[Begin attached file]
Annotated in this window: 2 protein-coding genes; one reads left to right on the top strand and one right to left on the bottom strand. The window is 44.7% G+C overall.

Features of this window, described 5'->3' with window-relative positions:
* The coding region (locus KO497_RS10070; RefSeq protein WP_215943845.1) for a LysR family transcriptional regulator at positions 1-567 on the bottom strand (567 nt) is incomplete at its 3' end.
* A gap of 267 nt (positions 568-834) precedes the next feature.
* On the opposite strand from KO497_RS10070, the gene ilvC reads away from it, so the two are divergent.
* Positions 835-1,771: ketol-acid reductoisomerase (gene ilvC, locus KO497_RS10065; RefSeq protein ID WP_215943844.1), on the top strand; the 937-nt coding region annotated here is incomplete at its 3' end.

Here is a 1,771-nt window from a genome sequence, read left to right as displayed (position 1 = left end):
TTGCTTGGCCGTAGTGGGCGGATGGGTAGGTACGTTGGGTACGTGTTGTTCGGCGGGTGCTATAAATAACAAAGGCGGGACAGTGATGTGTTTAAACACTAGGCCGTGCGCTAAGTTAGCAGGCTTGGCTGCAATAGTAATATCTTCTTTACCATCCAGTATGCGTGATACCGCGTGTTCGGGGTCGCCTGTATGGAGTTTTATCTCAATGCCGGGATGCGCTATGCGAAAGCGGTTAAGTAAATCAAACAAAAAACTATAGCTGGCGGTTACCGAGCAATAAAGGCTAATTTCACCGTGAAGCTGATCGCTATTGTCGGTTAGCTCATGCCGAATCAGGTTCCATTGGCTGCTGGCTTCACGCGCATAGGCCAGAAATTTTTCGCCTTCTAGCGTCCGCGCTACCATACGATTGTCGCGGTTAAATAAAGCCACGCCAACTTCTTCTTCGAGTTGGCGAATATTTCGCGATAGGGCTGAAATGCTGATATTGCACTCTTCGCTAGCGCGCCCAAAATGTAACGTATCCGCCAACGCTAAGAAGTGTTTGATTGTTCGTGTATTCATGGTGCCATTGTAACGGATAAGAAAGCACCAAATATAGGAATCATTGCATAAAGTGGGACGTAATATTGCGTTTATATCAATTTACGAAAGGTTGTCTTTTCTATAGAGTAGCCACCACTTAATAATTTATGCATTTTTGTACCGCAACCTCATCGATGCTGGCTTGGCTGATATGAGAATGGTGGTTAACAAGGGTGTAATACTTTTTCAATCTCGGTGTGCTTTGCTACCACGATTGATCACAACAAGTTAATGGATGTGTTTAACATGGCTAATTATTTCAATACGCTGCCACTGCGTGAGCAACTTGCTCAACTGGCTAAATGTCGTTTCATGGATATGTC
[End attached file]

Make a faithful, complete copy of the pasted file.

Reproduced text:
Annotated in this window: 2 protein-coding genes; one reads left to right on the top strand and one right to left on the bottom strand. The window is 44.7% G+C overall.

Features of this window, described 5'->3' with window-relative positions:
* The coding region (locus KO497_RS10070; RefSeq protein WP_215943845.1) for a LysR family transcriptional regulator at positions 1-567 on the bottom strand (567 nt) is incomplete at its 3' end.
* A gap of 267 nt (positions 568-834) precedes the next feature.
* On the opposite strand from KO497_RS10070, the gene ilvC reads away from it, so the two are divergent.
* Positions 835-1,771: ketol-acid reductoisomerase (gene ilvC, locus KO497_RS10065; RefSeq protein ID WP_215943844.1), on the top strand; the 937-nt coding region annotated here is incomplete at its 3' end.

Here is a 1,771-nt window from a genome sequence, read left to right as displayed (position 1 = left end):
TTGCTTGGCCGTAGTGGGCGGATGGGTAGGTACGTTGGGTACGTGTTGTTCGGCGGGTGCTATAAATAACAAAGGCGGGACAGTGATGTGTTTAAACACTAGGCCGTGCGCTAAGTTAGCAGGCTTGGCTGCAATAGTAATATCTTCTTTACCATCCAGTATGCGTGATACCGCGTGTTCGGGGTCGCCTGTATGGAGTTTTATCTCAATGCCGGGATGCGCTATGCGAAAGCGGTTAAGTAAATCAAACAAAAAACTATAGCTGGCGGTTACCGAGCAATAAAGGCTAATTTCACCGTGAAGCTGATCGCTATTGTCGGTTAGCTCATGCCGAATCAGGTTCCATTGGCTGCTGGCTTCACGCGCATAGGCCAGAAATTTTTCGCCTTCTAGCGTCCGCGCTACCATACGATTGTCGCGGTTAAATAAAGCCACGCCAACTTCTTCTTCGAGTTGGCGAATATTTCGCGATAGGGCTGAAATGCTGATATTGCACTCTTCGCTAGCGCGCCCAAAATGTAACGTATCCGCCAACGCTAAGAAGTGTTTGATTGTTCGTGTATTCATGGTGCCATTGTAACGGATAAGAAAGCACCAAATATAGGAATCATTGCATAAAGTGGGACGTAATATTGCGTTTATATCAATTTACGAAAGGTTGTCTTTTCTATAGAGTAGCCACCACTTAATAATTTATGCATTTTTGTACCGCAACCTCATCGATGCTGGCTTGGCTGATATGAGAATGGTGGTTAACAAGGGTGTAATACTTTTTCAATCTCGGTGTGCTTTGCTACCACGATTGATCACAACAAGTTAATGGATGTGTTTAACATGGCTAATTATTTCAATACGCTGCCACTGCGTGAGCAACTTGCTCAACTGGCTAAATGTCGTTTCATGGATATGTC